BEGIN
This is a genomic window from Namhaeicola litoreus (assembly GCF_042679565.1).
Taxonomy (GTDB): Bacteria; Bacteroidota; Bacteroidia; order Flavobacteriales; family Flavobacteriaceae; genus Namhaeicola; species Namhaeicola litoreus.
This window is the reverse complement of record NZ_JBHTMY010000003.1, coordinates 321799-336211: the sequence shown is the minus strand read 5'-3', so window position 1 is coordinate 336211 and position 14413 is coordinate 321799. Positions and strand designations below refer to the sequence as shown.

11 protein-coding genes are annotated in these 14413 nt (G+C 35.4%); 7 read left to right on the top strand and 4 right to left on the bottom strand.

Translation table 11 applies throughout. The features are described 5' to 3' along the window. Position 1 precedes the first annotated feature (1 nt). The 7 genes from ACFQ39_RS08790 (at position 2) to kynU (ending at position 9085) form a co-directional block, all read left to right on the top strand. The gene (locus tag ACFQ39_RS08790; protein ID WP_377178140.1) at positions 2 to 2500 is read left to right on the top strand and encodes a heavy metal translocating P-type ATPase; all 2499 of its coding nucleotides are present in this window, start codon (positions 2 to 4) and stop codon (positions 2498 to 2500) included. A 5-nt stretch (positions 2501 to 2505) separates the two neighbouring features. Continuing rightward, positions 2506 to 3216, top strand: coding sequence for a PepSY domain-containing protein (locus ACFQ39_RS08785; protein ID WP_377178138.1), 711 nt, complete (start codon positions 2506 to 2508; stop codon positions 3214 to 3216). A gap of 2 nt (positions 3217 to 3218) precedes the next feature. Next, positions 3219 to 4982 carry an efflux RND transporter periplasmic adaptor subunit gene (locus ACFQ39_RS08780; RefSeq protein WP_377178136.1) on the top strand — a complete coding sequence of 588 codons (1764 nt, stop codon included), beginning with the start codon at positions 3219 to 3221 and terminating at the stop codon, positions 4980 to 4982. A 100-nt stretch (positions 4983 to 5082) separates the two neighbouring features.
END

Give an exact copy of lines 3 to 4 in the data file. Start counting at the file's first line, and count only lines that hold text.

This window is the reverse complement of record NZ_JBHTMY010000003.1, coordinates 321799-336211: the sequence shown is the minus strand read 5'-3', so window position 1 is coordinate 336211 and position 14413 is coordinate 321799. Positions and strand designations below refer to the sequence as shown.

11 protein-coding genes are annotated in these 14413 nt (G+C 35.4%); 7 read left to right on the top strand and 4 right to left on the bottom strand.